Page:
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Cleaning Up = Improved Safety

Liquid spills and leaks can occur in a number of places, from under machinery, to the production line, to drum storage areas. Unfortunately, even minor fluid drips can lead to slip and fall accidents. Maintaining a clean facility is an integral part of keeping workers injury-free.

Quickly attending to and cleaning up leaks, drips, and spills improve productivity and compliance, while helping to reduce accidents around the workplace. The National Floor Safety Institute (NFSI) reports that over 1 million emergency room visits are caused by slip and fall accidents. These accidents are the leading cause of both overall workers’ compensation claims and also occupational injuries for people aged 55 and older.

What can you do to prevent slip and fall accidents in your workplace? Here are some helpful tips:

  • Implement an effective spill containment plan
  • Hold training sessions
  • Keep proper spill control materials on hand to help prevent spills and clean them up when and if they happen
  • Provide safety equipment, including wet floor signs, goggles, and gloves

There are two key elements in choosing the proper spill control materials. The first is to know what type of liquid you’re containing and cleaning. The type of fluid will determine the type of sorbent material you use.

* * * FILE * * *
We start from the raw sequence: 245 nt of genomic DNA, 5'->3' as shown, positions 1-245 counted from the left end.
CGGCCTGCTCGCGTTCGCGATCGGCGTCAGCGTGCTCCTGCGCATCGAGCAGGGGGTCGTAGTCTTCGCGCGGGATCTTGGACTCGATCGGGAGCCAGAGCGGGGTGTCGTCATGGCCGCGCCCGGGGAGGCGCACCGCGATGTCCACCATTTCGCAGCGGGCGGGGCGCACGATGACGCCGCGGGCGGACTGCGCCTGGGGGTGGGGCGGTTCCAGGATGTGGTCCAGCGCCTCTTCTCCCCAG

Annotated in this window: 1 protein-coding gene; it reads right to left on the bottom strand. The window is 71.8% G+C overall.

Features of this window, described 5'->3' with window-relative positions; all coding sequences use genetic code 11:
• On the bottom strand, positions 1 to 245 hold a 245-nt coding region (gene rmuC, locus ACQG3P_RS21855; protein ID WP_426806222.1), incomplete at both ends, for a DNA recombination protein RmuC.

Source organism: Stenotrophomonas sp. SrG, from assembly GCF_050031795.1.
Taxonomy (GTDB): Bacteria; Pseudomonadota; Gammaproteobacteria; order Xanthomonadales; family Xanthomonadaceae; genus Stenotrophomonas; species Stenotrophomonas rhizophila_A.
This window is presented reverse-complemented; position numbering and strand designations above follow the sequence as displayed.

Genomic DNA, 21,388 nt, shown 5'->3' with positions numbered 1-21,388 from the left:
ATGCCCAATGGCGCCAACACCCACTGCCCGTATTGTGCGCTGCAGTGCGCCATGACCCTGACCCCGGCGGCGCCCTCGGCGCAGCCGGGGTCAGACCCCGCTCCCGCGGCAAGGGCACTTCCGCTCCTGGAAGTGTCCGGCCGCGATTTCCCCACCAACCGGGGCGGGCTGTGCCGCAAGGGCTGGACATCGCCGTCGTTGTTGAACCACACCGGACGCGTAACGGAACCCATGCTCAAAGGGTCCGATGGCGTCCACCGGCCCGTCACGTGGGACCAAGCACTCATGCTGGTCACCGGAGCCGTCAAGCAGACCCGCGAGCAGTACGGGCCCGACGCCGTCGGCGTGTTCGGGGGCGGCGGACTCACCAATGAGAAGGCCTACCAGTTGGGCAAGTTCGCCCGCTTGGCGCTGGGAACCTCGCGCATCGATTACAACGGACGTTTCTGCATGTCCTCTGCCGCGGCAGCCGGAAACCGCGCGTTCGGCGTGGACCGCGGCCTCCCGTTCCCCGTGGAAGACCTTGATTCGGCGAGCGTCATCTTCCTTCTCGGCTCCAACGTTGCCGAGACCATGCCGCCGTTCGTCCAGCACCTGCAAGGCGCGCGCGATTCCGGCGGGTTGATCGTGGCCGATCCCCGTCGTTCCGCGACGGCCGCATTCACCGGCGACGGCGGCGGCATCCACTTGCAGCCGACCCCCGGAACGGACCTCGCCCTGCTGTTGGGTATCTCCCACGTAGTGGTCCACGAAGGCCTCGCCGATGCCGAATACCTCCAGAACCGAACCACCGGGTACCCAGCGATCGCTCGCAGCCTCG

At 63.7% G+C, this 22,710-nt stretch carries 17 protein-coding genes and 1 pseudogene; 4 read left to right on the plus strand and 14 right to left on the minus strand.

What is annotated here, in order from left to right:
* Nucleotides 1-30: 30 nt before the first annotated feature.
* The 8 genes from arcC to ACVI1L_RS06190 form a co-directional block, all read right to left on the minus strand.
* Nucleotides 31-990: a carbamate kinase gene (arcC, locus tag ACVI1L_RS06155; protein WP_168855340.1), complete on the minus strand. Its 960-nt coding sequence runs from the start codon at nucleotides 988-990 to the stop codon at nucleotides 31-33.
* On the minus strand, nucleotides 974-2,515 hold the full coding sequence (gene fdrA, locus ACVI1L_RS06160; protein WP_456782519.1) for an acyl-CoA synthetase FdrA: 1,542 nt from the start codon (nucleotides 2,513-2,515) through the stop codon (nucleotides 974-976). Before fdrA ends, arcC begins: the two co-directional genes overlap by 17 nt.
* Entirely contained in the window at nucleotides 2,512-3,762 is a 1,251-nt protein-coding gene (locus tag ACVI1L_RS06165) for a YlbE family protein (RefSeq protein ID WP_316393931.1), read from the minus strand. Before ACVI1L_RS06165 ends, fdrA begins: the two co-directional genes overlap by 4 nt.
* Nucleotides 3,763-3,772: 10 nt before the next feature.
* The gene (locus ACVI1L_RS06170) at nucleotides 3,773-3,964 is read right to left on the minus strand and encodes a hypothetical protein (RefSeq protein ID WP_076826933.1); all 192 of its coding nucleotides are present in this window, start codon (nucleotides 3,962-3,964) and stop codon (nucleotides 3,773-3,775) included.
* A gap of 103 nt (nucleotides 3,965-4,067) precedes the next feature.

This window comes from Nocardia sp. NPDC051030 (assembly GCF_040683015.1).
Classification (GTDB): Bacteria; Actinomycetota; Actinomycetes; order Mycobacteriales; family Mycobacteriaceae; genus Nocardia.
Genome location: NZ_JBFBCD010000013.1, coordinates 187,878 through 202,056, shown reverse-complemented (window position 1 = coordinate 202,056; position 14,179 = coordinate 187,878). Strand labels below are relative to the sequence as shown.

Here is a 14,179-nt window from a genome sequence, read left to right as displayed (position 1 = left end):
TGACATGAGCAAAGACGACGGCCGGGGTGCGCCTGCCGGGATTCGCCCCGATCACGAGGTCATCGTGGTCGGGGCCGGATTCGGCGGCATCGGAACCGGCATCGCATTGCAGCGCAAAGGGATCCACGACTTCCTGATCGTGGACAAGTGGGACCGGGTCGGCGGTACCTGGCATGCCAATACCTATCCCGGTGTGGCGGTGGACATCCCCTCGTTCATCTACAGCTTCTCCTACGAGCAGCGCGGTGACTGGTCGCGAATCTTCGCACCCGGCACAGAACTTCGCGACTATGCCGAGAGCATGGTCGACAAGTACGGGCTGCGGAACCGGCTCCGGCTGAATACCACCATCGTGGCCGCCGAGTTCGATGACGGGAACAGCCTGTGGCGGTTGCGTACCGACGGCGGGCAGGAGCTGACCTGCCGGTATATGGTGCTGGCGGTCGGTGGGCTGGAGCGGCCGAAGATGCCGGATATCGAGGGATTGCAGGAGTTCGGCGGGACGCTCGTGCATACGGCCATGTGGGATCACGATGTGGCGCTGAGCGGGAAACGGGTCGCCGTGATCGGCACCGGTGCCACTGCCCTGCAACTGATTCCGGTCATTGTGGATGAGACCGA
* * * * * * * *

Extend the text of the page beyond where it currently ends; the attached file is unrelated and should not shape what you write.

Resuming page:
• Universal sorbents are ideal for all-purpose clean-up for oils, coolants, solvents, and water-based fluids. They can be used around machinery, under leaky pipes, and in high traffic areas.

• Oil-only sorbents are specifically for soaking up hydraulic oil, motor oil, brake fluid, cooking oil, turpentine, and a variety of other oil-based liquids. They will not absorb water and will float indefinitely. 

• Chemical or hazardous sorbents are for use when cleaning chemicals like citric acid, hydrofluoric acid, sodium hydroxide, and numerous other chemicals. These sorbents are color-coded for quick identification. 

Once you determine the type of fluid you’re dealing with, the next step is to choose the right type of sorbent. 

  • Mats are square-shaped and great for absorbing general spills and leaks
  • Pillows have a larger surface area and provide more capacity than a mat
  • Socks conveniently wrap around machines and drums, helping to keep surrounding areas cleaner 
  • Drip pans have a low profile design, so they can fit under machinery
  • Booms soak up petroleum-based spills on water 

The capacity of a sorbent is determined by its weight (lightweight, medium weight, or heavyweight), and sorbent type (pad, sock, pillow, etc.). Each sorbent is marked with its capacity. By carefully analyzing your needs before choosing the product for your task, you’ll have a safer, faster clean-up. 

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